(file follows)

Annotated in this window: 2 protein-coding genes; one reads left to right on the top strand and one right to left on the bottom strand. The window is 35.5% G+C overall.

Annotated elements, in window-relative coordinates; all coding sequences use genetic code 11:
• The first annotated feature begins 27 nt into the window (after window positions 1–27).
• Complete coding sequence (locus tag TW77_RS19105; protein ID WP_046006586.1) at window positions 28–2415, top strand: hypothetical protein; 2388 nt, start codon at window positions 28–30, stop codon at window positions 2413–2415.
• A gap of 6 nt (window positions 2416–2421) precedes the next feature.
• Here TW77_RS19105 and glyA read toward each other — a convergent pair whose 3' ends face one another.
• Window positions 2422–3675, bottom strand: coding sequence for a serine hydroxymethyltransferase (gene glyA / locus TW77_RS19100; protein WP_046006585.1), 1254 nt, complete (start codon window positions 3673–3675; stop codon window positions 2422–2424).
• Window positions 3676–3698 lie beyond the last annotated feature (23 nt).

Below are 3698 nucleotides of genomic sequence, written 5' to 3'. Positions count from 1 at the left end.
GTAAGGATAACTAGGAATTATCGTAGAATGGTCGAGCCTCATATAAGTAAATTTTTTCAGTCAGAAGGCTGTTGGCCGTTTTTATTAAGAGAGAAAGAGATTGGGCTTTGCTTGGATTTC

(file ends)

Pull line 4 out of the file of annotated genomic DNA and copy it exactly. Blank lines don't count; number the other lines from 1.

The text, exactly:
• Complete coding sequence (locus tag TW77_RS19105; protein ID WP_046006586.1) at window positions 28–2415, top strand: hypothetical protein; 2388 nt, start codon at window positions 28–30, stop codon at window positions 2413–2415.